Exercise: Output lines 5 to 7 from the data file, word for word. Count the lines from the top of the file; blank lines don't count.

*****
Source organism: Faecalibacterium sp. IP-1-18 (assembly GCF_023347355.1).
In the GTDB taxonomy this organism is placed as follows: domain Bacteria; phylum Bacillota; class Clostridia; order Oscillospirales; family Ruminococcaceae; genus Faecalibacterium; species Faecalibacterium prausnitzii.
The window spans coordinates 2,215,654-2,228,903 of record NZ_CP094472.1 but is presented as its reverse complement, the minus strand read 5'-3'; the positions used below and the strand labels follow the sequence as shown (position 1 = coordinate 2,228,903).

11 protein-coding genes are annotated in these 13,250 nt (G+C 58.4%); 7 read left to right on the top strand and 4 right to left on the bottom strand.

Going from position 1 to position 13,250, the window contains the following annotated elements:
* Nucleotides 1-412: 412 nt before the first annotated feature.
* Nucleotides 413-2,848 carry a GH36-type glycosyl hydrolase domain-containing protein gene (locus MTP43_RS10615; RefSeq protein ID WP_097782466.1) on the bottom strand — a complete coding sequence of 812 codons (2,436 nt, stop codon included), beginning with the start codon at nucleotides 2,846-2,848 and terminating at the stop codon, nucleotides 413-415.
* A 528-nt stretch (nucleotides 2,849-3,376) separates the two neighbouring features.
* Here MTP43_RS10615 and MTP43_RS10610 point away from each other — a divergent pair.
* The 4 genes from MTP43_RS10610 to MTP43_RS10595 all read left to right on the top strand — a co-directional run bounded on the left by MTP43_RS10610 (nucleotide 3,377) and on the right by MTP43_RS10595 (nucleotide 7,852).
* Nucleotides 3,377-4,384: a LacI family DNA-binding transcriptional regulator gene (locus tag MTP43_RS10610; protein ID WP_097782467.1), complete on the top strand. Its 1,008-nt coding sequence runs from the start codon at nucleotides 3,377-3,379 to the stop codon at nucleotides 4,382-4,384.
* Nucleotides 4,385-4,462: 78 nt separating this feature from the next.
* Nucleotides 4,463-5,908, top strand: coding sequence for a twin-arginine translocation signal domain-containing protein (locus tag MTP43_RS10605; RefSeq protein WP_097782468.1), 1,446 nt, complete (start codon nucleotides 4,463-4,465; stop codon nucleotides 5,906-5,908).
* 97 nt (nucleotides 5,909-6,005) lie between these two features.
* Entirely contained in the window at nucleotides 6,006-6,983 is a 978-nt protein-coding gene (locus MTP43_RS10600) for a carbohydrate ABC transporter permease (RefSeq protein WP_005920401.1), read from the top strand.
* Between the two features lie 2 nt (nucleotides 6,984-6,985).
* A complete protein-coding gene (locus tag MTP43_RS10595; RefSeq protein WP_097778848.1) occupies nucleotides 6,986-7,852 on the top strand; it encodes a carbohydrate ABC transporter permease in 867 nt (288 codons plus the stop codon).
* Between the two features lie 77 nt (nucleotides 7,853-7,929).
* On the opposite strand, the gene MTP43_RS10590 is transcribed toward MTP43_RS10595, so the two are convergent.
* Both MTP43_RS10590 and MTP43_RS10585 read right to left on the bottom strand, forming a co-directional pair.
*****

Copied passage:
Going from position 1 to position 13,250, the window contains the following annotated elements:
* Nucleotides 1-412: 412 nt before the first annotated feature.
* Nucleotides 413-2,848 carry a GH36-type glycosyl hydrolase domain-containing protein gene (locus MTP43_RS10615; RefSeq protein ID WP_097782466.1) on the bottom strand — a complete coding sequence of 812 codons (2,436 nt, stop codon included), beginning with the start codon at nucleotides 2,846-2,848 and terminating at the stop codon, nucleotides 413-415.